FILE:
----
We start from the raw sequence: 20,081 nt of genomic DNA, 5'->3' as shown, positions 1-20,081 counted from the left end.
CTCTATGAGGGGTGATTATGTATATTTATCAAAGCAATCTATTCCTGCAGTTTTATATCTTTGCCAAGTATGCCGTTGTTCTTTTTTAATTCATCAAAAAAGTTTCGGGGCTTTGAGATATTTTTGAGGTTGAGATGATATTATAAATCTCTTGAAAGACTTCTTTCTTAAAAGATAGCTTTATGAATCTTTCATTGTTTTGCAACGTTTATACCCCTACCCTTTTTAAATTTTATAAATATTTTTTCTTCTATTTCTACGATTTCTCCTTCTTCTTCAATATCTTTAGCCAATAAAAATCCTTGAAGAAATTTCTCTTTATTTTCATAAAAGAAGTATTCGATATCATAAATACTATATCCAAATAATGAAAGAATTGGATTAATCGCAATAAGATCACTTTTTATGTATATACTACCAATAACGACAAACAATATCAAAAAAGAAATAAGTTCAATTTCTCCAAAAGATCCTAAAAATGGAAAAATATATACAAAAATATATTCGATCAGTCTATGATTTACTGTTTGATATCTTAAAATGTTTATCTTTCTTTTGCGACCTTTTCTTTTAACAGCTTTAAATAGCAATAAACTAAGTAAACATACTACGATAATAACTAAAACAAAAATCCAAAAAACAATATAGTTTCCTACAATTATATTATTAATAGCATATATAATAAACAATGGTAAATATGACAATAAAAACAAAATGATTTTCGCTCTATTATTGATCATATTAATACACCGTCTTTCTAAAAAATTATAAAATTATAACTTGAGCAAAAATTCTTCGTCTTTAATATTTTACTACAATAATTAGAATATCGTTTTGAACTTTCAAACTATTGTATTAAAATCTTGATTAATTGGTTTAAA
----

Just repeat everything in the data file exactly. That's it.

We start from the raw sequence: 20,081 nt of genomic DNA, 5'->3' as shown, positions 1-20,081 counted from the left end.
CTCTATGAGGGGTGATTATGTATATTTATCAAAGCAATCTATTCCTGCAGTTTTATATCTTTGCCAAGTATGCCGTTGTTCTTTTTTAATTCATCAAAAAAGTTTCGGGGCTTTGAGATATTTTTGAGGTTGAGATGATATTATAAATCTCTTGAAAGACTTCTTTCTTAAAAGATAGCTTTATGAATCTTTCATTGTTTTGCAACGTTTATACCCCTACCCTTTTTAAATTTTATAAATATTTTTTCTTCTATTTCTACGATTTCTCCTTCTTCTTCAATATCTTTAGCCAATAAAAATCCTTGAAGAAATTTCTCTTTATTTTCATAAAAGAAGTATTCGATATCATAAATACTATATCCAAATAATGAAAGAATTGGATTAATCGCAATAAGATCACTTTTTATGTATATACTACCAATAACGACAAACAATATCAAAAAAGAAATAAGTTCAATTTCTCCAAAAGATCCTAAAAATGGAAAAATATATACAAAAATATATTCGATCAGTCTATGATTTACTGTTTGATATCTTAAAATGTTTATCTTTCTTTTGCGACCTTTTCTTTTAACAGCTTTAAATAGCAATAAACTAAGTAAACATACTACGATAATAACTAAAACAAAAATCCAAAAAACAATATAGTTTCCTACAATTATATTATTAATAGCATATATAATAAACAATGGTAAATATGACAATAAAAACAAAATGATTTTCGCTCTATTATTGATCATATTAATACACCGTCTTTCTAAAAAATTATAAAATTATAACTTGAGCAAAAATTCTTCGTCTTTAATATTTTACTACAATAATTAGAATATCGTTTTGAACTTTCAAACTATTGTATTAAAATCTTGATTAATTGGTTTAAA